Ad­dress firms’ con­cerns

Business Daily (Kenya) - - EDITORIAL & OPINION -

As ex­pected, the com­ing into force of the ban on plas­tics has had pro­found im­pact on many busi­nesses – tak­ing with it hun­dreds of jobs. That is why Kenyans ex­pected the en­vi­ron­men­tal watch­dog to come up with clear reg­u­la­tions and pro­cesses to lessen the pain for stake­hold­ers, some of who are fac­ing griev­ous busi­ness con­se­quences.

That does not ap­pear to have hap­pened. Man­u­fac­tur­ers have com­plained that the Na­tional En­vi­ron­ment Man­age­ment Author­ity (Nema) is ex­e­cut­ing the ban on plas­tics with a lot of opac­ity, com­pli­cat­ing the com­pli­ance ter­rain.

Last week, Nema asked all man­u­fac­tur­ers, im­porters and users of pri­mary pack­ag­ing ma­te­ri­als to ob­tain clear­ance let­ters in or­der to con­tinue in op­er­a­tion. How­ever, com­pa­nies say the process is com­plex and vague and has forced many man­u­fac­tur­ers to tem­po­rar­ily stop op­er­a­tions. Caught in the mid­dle is the poor con­sumer, who may not un­der­stand the dif­fer­ence be­tween pri­mary and sec­ondary pack­ag­ing ma­te­ri­als.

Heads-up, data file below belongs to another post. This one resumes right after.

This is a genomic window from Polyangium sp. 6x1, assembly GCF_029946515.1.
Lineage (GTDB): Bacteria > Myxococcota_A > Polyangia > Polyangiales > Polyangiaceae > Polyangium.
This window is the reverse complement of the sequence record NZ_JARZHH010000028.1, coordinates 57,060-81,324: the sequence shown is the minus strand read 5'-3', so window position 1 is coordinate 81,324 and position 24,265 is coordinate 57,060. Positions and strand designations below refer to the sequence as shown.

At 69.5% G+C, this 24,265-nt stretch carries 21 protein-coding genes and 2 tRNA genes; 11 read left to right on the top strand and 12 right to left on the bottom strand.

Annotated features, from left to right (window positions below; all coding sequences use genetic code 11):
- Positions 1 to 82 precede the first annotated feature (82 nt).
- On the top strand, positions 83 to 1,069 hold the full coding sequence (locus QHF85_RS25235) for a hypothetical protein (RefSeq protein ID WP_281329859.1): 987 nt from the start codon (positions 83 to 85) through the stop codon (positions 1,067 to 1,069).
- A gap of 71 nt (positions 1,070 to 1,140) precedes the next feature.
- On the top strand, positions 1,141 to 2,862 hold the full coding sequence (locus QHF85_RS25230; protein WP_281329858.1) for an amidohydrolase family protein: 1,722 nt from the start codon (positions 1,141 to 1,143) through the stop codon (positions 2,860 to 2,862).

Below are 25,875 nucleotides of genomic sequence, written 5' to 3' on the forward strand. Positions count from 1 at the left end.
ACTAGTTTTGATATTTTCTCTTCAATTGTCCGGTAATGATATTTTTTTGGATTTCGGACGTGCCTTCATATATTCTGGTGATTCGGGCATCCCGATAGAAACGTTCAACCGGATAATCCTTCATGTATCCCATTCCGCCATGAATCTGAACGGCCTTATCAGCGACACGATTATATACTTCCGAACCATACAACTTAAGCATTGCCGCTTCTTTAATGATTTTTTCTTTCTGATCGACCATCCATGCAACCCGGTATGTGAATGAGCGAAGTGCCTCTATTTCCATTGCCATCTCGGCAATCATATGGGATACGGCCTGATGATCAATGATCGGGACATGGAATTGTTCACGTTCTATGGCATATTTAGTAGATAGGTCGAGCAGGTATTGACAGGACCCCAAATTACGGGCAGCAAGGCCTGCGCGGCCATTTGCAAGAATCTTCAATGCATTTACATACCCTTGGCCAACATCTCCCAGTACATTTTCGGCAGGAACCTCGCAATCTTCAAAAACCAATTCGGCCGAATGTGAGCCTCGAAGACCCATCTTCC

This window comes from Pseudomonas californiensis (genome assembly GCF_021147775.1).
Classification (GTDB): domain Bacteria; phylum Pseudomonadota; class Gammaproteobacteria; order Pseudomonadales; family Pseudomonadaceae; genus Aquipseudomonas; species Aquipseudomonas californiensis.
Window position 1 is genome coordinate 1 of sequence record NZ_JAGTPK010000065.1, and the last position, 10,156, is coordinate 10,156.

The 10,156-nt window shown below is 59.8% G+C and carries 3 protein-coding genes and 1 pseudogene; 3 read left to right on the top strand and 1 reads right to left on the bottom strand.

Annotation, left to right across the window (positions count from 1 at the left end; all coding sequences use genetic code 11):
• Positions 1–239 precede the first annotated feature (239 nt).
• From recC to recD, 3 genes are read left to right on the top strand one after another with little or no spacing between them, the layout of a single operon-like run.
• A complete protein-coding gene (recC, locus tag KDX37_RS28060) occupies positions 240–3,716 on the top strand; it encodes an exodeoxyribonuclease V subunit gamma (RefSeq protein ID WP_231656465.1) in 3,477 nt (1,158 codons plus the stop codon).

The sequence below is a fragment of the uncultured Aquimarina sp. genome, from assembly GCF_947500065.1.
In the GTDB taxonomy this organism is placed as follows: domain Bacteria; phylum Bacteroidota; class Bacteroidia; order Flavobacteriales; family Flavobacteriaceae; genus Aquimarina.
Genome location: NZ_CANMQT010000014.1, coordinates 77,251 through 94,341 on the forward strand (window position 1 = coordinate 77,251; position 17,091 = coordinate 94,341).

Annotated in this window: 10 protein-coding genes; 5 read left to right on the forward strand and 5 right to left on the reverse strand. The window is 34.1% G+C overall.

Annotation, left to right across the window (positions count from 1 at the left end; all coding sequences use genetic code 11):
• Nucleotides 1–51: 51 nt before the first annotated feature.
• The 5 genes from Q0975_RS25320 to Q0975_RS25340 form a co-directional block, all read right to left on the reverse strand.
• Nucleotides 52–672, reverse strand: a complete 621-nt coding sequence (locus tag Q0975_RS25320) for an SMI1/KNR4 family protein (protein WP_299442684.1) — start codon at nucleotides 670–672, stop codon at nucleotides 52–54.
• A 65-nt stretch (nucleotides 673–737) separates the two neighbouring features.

Some of the house­hold prod­ucts af­fected by the ban in­clude salt and maize flour. Farm­ers will also be hit hard as fer­tiliser packs fall among prod­ucts whose mak­ing has stopped, pend­ing set­tle­ment of the dif­fer­ences.

Both the con­sumer and econ­omy stand to lose un­less the is­sues raised by man­u­fac­tur­ers are ad­dressed as soon as pos­si­ble.

Caught in the mid­dle is the poor con­sumer

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